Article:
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The Guardian - AU
The Guardian - AU
Ben Butler

One in seven buy now, pay later customers had more than 20 loans last year, Choice survey shows

Afterpay logo on a sticker
Buy now, pay later services such as Afterpay are popular in Australia but companies offering these services often struggle to turn a profit. Photograph: Marlon Trottmann/Alamy

One in seven users of credit from buy-now-pay-later providers such as Afterpay or Zip had more than 20 loans last year, according to new data from consumer group Choice.

The Choice survey also found that consumers were using BNPL services to cover essential bills, with one in six using the short-term loans to cover supermarket purchases and 14% to pay for power.

BNPL has boomed in popularity in Australia but most of the companies offering it have struggled to turn a profit, crushing their share pricests, and the sector faces a looming regulatory crackdown over concerns about consumer debts.

The heavy use of BNPL revealed by Choice’s survey is “extremely concerning”, the organisation’s head of policy, Patrick Veyret, said.

“Our research shows that buy now pay later is effectively sold as a regular line of credit, but without any of the important consumer protections.

“So many families around Australia are having to draw on buy now pay later, week after week, but the lenders really have no legal obligation to conduct affordability checks.”

Regulation of the sector is to be beefed up by the Albanese government, with the minister for financial services, Stephen Jones, set to release a consultation paper next month outlining options to bring regulate BNPL products in the same or a similar way to ordinary credit.

In June, Jones told Guardian Australia arguing about whether or not BNPL products were credit was “a dead-end street” and he instead wanted to get on with regulating the sector.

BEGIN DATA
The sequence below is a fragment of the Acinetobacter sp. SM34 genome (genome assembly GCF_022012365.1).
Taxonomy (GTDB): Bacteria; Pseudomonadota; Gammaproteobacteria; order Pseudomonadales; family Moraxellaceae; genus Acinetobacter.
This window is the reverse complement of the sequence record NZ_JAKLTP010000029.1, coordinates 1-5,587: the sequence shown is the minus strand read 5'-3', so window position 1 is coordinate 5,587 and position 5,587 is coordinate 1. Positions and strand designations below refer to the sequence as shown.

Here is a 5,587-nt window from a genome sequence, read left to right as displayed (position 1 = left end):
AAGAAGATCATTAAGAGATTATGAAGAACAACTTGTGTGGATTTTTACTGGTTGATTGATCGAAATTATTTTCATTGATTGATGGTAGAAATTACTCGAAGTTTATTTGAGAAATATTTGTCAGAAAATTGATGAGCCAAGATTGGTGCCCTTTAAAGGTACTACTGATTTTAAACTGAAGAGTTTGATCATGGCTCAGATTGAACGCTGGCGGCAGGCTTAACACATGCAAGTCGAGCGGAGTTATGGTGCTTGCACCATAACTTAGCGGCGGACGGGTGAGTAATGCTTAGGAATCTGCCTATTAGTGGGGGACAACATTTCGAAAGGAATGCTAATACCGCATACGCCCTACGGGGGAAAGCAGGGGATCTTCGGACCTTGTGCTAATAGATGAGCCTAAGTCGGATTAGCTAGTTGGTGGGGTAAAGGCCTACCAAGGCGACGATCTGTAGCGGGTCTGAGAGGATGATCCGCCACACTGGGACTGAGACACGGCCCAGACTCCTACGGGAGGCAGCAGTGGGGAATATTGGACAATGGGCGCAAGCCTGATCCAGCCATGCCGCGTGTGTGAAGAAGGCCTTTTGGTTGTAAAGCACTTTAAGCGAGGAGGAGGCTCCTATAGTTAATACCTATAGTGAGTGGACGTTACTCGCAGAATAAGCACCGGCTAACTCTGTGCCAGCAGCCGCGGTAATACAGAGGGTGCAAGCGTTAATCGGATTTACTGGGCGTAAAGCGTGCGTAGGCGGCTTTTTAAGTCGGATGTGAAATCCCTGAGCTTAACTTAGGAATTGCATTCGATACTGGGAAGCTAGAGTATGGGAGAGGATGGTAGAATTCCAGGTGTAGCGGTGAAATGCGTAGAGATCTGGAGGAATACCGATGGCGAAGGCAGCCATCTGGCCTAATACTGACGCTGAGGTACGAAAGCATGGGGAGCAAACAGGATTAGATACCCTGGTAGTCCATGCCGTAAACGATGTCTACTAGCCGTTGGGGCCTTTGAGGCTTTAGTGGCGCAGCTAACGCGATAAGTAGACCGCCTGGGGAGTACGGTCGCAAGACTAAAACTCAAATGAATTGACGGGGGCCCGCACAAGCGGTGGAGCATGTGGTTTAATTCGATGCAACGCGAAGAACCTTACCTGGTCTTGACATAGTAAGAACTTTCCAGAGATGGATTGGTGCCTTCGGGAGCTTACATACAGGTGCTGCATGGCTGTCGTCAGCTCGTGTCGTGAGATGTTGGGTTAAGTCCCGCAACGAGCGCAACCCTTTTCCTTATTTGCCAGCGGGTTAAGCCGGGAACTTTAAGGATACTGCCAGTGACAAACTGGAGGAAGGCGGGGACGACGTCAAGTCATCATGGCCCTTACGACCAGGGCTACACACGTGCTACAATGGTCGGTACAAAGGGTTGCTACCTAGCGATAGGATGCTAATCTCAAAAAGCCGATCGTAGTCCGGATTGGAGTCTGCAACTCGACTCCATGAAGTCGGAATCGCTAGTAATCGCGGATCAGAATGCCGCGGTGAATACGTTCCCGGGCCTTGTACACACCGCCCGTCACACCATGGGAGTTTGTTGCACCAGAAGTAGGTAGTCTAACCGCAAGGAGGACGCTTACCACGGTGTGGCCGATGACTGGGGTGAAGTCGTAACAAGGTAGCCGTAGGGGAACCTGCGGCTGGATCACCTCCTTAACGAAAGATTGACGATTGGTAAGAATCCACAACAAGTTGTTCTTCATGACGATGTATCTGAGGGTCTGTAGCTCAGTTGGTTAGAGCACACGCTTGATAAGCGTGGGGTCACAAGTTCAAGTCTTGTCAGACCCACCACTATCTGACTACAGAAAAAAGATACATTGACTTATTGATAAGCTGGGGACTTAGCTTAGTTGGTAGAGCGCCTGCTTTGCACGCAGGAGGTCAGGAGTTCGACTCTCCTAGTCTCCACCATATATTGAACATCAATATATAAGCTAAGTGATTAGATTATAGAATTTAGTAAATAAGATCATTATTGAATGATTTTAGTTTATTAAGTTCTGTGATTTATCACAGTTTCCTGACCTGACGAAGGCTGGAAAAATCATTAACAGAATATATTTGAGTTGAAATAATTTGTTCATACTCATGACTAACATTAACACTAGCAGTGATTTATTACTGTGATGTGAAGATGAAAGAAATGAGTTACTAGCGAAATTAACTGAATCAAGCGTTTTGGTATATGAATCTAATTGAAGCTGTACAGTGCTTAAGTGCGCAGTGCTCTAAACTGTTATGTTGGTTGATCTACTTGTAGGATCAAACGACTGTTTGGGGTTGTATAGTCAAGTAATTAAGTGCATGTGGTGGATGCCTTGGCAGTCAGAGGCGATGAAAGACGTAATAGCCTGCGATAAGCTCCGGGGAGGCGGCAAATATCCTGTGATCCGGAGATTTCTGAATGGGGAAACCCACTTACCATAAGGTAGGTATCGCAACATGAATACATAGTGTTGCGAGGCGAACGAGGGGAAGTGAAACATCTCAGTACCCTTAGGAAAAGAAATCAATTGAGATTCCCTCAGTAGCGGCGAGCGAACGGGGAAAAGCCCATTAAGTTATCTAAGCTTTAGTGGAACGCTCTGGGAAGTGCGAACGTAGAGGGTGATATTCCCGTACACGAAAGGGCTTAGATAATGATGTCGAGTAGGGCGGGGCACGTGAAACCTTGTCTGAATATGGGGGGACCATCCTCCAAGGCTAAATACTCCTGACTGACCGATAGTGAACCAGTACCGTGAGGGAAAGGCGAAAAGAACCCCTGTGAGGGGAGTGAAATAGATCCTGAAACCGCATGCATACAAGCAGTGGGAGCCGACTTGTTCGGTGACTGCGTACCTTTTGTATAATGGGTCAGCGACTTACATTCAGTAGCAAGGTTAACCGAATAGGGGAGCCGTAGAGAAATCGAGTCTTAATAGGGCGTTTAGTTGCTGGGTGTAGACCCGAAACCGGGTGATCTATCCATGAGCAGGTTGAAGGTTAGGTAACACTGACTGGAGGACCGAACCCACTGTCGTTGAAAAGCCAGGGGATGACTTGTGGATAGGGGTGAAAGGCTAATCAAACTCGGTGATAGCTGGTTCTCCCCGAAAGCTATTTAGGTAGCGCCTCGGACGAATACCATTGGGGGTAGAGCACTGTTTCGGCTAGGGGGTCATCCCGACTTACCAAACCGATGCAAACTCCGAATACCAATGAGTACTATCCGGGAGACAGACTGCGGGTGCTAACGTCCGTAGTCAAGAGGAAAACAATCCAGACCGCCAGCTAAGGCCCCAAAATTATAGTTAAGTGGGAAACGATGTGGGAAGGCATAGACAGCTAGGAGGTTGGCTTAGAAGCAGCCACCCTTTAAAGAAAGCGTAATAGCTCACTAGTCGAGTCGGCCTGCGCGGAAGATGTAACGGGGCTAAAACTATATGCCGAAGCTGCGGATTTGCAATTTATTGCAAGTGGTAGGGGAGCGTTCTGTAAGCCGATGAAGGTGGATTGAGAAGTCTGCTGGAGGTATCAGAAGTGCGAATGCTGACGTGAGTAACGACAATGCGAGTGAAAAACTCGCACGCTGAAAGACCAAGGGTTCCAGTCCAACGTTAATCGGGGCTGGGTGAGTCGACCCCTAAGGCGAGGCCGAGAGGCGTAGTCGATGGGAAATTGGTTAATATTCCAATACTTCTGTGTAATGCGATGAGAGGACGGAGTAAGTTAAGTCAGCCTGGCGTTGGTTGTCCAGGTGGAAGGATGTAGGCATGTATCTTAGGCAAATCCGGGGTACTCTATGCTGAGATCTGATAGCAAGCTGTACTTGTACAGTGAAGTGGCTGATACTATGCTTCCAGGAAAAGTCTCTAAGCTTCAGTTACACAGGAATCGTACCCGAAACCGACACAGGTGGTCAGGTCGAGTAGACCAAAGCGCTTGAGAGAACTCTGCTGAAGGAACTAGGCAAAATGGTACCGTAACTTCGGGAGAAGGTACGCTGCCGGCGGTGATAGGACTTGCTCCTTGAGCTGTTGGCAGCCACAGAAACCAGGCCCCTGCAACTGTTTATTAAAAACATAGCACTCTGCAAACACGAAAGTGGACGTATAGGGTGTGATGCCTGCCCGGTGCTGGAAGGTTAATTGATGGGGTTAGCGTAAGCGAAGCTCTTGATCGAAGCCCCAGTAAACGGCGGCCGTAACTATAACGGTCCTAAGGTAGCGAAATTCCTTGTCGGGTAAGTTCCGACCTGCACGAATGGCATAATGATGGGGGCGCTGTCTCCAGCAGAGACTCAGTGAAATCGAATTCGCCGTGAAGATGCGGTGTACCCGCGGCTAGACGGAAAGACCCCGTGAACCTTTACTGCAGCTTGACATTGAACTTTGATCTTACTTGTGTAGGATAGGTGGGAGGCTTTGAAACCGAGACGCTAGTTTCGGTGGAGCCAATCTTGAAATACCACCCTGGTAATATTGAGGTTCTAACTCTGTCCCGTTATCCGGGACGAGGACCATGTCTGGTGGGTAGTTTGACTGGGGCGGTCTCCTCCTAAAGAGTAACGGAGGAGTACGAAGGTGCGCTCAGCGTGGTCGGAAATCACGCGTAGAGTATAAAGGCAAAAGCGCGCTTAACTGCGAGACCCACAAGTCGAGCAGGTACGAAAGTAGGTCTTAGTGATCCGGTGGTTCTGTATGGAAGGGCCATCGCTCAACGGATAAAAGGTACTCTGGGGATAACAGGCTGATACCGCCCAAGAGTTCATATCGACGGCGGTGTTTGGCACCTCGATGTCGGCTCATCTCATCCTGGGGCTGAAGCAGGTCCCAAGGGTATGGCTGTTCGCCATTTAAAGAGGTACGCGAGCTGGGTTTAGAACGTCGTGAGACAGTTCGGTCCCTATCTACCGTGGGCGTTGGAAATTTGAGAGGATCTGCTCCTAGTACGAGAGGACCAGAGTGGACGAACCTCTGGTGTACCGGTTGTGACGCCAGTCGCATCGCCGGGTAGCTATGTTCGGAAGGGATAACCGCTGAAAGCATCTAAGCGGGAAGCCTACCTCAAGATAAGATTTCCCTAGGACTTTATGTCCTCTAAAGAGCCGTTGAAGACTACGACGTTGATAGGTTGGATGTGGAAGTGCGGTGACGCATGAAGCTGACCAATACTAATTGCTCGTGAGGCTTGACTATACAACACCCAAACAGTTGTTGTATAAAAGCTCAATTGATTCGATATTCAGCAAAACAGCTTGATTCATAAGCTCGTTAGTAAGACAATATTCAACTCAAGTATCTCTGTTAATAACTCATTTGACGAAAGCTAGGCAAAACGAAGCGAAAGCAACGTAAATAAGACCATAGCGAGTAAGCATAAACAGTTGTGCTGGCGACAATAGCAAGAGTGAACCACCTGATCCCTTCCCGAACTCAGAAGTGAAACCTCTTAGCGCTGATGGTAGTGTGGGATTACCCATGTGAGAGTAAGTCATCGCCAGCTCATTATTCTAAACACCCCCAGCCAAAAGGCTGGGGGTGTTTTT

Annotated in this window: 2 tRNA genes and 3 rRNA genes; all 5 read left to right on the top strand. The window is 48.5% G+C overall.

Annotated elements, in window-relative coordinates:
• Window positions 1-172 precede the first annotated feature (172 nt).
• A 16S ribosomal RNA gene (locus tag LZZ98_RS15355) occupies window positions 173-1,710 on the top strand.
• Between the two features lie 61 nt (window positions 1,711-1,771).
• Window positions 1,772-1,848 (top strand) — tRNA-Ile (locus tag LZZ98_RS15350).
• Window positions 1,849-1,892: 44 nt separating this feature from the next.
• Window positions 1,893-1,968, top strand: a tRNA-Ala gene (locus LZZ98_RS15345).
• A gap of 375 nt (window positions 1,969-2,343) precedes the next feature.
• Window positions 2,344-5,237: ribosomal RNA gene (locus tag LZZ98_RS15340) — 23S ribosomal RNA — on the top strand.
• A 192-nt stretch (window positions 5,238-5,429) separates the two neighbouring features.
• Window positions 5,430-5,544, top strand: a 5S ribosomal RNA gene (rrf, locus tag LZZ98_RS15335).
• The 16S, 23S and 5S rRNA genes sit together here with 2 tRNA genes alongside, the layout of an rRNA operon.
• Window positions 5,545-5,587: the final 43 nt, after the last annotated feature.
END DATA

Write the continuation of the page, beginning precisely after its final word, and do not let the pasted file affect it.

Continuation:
The Albanese government has already moved against another problem credit product, payday lending, introducing a bill to parliament last week that includes an anti-avoidance provision – designed to stop lenders changing the form of their offering to avoid caps on interest rates and other consumer protections – along with other changes recommended by the banking royal commission in 2019.

Veyret said Choice had seen examples of people who had taken out BNPL loans with nine or 10 different providers.

“That becomes extremely tricky to manage in terms of paying that every fortnight and we think there should be much stronger obligations on these lenders to conduct affordability checks and to make sure that people can afford the loans,” he said.

He said it was shocking to see people forced to use BNPL products to pay for essentials as inflation soars.

“As the cost of living crisis worsens, more and more people are being forced to purchase these unregulated loans and risk being trapped in a debt cycle,” he said.

The survey also found that BNPL products were riskier for families – people with dependent children were more likely to have been late with a payment that people who did not have children under 18 in their household.

“I think it is telling that – and concerning that – families with children are doing it toughest right now with the cost of living crisis, and with trying to put food on the table and to keep power bills going,” Veyret said.

The BNPL results came from Choice’s most recent quarterly consumer pulse survey of 1,083 Australian households, conducted using an online panel between 13 to 28 June.

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